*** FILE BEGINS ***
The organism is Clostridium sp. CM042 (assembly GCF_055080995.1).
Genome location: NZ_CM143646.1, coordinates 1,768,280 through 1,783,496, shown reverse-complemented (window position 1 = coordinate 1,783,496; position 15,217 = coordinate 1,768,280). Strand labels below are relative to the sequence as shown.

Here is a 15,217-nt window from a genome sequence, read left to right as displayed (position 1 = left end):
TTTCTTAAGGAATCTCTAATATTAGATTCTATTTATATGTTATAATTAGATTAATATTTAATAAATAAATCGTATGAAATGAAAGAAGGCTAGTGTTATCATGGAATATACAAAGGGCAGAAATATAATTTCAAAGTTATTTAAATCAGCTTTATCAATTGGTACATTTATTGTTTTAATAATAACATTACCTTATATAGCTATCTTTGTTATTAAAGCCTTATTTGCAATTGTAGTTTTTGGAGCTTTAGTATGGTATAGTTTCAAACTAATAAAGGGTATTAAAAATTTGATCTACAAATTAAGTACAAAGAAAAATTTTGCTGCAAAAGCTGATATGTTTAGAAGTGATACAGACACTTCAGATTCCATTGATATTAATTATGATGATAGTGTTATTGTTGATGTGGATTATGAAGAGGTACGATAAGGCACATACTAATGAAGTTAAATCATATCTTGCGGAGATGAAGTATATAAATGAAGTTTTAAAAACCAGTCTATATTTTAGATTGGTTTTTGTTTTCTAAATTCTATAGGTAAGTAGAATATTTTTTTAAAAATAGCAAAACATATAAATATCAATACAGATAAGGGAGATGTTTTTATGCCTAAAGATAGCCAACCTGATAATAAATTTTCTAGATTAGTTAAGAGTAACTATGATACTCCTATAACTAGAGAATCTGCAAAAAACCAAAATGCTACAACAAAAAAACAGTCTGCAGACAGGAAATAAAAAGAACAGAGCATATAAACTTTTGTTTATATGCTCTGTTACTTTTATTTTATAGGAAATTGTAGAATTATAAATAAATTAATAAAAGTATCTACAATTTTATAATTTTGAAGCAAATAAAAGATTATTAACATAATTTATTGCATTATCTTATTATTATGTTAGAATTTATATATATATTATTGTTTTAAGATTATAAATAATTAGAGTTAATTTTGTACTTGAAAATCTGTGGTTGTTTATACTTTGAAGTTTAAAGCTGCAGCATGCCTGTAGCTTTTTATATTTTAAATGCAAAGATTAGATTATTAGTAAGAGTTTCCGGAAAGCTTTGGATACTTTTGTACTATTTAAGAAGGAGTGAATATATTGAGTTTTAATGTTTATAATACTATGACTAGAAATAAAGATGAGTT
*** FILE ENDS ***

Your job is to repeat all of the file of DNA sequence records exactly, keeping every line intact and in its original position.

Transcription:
The organism is Clostridium sp. CM042 (assembly GCF_055080995.1).
Genome location: NZ_CM143646.1, coordinates 1,768,280 through 1,783,496, shown reverse-complemented (window position 1 = coordinate 1,783,496; position 15,217 = coordinate 1,768,280). Strand labels below are relative to the sequence as shown.

Here is a 15,217-nt window from a genome sequence, read left to right as displayed (position 1 = left end):
TTTCTTAAGGAATCTCTAATATTAGATTCTATTTATATGTTATAATTAGATTAATATTTAATAAATAAATCGTATGAAATGAAAGAAGGCTAGTGTTATCATGGAATATACAAAGGGCAGAAATATAATTTCAAAGTTATTTAAATCAGCTTTATCAATTGGTACATTTATTGTTTTAATAATAACATTACCTTATATAGCTATCTTTGTTATTAAAGCCTTATTTGCAATTGTAGTTTTTGGAGCTTTAGTATGGTATAGTTTCAAACTAATAAAGGGTATTAAAAATTTGATCTACAAATTAAGTACAAAGAAAAATTTTGCTGCAAAAGCTGATATGTTTAGAAGTGATACAGACACTTCAGATTCCATTGATATTAATTATGATGATAGTGTTATTGTTGATGTGGATTATGAAGAGGTACGATAAGGCACATACTAATGAAGTTAAATCATATCTTGCGGAGATGAAGTATATAAATGAAGTTTTAAAAACCAGTCTATATTTTAGATTGGTTTTTGTTTTCTAAATTCTATAGGTAAGTAGAATATTTTTTTAAAAATAGCAAAACATATAAATATCAATACAGATAAGGGAGATGTTTTTATGCCTAAAGATAGCCAACCTGATAATAAATTTTCTAGATTAGTTAAGAGTAACTATGATACTCCTATAACTAGAGAATCTGCAAAAAACCAAAATGCTACAACAAAAAAACAGTCTGCAGACAGGAAATAAAAAGAACAGAGCATATAAACTTTTGTTTATATGCTCTGTTACTTTTATTTTATAGGAAATTGTAGAATTATAAATAAATTAATAAAAGTATCTACAATTTTATAATTTTGAAGCAAATAAAAGATTATTAACATAATTTATTGCATTATCTTATTATTATGTTAGAATTTATATATATATTATTGTTTTAAGATTATAAATAATTAGAGTTAATTTTGTACTTGAAAATCTGTGGTTGTTTATACTTTGAAGTTTAAAGCTGCAGCATGCCTGTAGCTTTTTATATTTTAAATGCAAAGATTAGATTATTAGTAAGAGTTTCCGGAAAGCTTTGGATACTTTTGTACTATTTAAGAAGGAGTGAATATATTGAGTTTTAATGTTTATAATACTATGACTAGAAATAAAGATGAGTT